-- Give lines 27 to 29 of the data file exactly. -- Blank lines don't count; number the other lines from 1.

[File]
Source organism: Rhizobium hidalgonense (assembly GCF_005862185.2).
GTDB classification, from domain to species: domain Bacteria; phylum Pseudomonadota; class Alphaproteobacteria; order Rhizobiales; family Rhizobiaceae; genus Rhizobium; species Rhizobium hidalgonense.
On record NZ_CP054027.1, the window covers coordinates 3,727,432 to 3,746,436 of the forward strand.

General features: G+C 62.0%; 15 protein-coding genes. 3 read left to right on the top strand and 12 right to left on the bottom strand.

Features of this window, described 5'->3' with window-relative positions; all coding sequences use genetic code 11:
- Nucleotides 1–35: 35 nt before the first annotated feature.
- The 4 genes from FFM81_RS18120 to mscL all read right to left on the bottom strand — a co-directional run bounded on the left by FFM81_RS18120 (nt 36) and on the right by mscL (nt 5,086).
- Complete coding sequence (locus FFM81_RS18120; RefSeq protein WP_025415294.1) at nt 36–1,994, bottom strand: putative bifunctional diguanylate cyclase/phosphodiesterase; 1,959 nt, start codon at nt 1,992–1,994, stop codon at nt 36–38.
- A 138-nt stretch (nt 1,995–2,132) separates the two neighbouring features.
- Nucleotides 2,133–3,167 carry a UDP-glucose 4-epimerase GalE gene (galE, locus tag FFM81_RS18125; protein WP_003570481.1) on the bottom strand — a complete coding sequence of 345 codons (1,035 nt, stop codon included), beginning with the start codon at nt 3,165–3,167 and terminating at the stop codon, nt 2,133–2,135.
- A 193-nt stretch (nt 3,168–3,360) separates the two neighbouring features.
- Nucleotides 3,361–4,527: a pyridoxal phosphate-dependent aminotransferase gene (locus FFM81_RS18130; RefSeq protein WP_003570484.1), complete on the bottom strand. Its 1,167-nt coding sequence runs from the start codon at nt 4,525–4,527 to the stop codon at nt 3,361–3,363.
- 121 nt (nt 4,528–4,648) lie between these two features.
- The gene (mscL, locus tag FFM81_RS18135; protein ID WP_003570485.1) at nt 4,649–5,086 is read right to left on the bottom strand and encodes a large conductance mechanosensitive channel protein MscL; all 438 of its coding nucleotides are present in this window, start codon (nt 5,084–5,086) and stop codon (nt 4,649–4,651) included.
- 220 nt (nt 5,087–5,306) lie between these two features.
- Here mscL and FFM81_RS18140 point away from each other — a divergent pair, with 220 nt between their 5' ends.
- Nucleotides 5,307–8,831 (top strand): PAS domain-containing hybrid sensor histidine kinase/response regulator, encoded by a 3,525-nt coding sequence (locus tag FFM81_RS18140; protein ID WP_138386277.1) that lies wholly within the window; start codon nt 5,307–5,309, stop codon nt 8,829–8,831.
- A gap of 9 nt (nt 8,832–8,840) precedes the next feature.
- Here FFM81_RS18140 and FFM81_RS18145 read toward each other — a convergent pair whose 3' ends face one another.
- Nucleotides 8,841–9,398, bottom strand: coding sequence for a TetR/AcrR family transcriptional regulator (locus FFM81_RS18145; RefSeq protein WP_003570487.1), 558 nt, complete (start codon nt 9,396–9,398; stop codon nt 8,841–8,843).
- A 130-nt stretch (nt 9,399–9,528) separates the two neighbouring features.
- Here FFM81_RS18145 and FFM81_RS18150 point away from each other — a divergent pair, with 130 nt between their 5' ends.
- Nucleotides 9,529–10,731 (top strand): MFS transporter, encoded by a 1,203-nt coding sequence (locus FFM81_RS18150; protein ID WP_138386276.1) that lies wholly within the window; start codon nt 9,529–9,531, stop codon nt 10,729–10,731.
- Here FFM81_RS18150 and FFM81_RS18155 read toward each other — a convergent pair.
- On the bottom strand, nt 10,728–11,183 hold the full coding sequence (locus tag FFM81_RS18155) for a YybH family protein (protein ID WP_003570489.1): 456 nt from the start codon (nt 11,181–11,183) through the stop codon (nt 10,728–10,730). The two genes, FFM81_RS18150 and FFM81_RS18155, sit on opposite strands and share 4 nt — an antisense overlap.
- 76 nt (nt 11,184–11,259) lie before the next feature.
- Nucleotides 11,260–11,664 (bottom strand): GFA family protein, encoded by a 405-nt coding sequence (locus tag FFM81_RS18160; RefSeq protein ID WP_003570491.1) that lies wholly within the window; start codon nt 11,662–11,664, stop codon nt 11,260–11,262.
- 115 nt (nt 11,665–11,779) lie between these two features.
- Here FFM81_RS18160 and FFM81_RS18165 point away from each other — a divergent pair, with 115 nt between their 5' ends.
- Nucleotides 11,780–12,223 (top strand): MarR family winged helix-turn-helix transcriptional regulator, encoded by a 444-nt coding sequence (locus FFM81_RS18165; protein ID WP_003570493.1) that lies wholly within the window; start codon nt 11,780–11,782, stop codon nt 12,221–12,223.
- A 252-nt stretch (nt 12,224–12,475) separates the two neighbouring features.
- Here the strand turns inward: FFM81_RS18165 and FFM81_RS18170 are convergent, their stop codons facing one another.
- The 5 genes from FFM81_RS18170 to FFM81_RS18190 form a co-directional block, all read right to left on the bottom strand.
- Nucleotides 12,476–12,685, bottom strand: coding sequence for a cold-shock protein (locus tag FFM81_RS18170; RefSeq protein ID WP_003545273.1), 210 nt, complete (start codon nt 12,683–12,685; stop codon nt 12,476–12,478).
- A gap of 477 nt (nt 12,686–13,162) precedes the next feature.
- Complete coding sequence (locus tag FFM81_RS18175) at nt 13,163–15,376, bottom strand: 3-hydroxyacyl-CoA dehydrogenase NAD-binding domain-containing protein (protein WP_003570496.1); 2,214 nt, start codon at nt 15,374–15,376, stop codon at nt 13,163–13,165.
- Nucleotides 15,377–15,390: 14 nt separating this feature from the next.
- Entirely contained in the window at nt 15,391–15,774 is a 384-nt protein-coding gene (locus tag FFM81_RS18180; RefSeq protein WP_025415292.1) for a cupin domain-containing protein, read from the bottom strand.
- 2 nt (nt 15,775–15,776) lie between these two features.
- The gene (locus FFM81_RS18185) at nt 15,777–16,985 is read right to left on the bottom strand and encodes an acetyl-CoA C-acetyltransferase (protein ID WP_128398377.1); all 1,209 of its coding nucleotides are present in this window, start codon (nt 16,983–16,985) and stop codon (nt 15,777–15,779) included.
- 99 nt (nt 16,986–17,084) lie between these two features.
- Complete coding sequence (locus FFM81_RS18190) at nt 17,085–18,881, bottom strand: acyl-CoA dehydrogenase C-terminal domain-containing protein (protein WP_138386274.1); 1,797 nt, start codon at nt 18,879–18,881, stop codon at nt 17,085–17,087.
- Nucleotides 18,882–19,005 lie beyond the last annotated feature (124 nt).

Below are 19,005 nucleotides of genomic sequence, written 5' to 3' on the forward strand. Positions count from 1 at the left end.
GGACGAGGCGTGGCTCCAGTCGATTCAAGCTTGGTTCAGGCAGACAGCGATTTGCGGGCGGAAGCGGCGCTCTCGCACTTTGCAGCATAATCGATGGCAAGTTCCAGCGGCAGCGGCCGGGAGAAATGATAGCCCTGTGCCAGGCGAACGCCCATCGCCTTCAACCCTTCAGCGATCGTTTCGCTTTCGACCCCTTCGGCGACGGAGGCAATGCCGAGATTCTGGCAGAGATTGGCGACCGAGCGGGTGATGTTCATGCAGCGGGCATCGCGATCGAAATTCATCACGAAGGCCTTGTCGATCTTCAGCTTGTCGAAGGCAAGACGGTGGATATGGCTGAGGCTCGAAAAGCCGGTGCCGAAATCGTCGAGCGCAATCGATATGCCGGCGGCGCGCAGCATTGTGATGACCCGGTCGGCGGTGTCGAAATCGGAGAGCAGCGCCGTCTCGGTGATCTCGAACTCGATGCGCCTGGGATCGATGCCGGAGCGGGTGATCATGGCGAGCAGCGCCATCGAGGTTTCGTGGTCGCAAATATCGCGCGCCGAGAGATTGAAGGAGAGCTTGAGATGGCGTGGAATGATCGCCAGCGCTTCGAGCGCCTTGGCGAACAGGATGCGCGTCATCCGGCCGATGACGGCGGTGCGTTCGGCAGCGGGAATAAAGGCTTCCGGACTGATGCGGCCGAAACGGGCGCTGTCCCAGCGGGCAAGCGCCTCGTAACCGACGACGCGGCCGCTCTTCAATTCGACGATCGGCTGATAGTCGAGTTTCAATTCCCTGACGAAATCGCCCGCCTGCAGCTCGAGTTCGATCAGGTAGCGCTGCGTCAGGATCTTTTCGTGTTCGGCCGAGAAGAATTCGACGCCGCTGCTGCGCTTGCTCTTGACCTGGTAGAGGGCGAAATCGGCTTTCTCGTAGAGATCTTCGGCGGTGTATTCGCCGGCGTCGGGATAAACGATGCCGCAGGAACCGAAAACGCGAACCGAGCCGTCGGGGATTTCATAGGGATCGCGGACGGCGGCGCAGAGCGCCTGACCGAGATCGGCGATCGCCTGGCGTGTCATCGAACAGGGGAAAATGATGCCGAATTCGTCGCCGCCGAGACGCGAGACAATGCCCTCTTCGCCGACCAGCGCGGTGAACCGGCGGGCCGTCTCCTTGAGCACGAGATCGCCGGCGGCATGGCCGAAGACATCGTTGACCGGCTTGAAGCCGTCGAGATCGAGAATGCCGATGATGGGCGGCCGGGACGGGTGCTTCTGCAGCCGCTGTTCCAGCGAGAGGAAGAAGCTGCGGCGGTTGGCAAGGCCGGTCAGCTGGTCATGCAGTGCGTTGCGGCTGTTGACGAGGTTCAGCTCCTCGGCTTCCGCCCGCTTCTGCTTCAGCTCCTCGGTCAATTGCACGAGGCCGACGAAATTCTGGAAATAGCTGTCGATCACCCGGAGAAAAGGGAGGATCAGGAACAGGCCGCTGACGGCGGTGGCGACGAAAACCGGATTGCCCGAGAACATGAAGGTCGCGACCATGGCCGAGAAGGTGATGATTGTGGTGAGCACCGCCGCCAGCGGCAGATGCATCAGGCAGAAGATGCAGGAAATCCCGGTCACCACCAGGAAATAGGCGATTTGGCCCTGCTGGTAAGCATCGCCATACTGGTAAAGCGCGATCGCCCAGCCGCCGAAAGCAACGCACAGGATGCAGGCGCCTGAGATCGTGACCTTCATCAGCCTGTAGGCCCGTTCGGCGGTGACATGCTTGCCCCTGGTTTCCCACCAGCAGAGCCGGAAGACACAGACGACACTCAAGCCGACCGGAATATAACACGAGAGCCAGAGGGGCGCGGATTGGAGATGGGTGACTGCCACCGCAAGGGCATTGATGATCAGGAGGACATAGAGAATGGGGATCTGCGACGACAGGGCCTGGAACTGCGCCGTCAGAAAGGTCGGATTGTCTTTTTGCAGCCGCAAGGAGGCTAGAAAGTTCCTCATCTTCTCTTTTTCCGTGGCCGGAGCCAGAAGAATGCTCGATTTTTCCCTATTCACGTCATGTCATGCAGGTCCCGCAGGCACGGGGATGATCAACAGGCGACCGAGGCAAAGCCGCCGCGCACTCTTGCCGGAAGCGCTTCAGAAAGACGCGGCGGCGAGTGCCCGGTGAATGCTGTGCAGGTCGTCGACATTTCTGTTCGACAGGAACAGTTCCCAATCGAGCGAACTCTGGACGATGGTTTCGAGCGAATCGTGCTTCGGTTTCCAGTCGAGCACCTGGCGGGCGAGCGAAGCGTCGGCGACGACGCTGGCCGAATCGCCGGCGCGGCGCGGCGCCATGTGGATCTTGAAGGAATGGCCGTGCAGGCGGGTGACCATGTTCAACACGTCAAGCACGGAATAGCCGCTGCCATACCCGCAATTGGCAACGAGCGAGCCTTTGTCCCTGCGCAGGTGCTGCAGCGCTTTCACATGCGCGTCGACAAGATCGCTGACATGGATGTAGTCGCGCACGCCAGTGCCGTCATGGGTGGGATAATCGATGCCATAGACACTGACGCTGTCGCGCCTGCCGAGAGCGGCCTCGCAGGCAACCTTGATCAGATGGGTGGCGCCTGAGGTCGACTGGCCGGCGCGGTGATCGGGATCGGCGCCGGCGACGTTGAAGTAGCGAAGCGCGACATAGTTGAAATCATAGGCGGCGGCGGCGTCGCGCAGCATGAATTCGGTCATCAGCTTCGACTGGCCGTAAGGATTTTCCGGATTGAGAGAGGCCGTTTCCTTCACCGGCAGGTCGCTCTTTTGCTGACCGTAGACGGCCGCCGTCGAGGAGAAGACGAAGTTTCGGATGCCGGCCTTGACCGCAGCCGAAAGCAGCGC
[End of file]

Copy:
- Nucleotides 11,260–11,664 (bottom strand): GFA family protein, encoded by a 405-nt coding sequence (locus tag FFM81_RS18160; RefSeq protein ID WP_003570491.1) that lies wholly within the window; start codon nt 11,662–11,664, stop codon nt 11,260–11,262.
- 115 nt (nt 11,665–11,779) lie between these two features.
- Here FFM81_RS18160 and FFM81_RS18165 point away from each other — a divergent pair, with 115 nt between their 5' ends.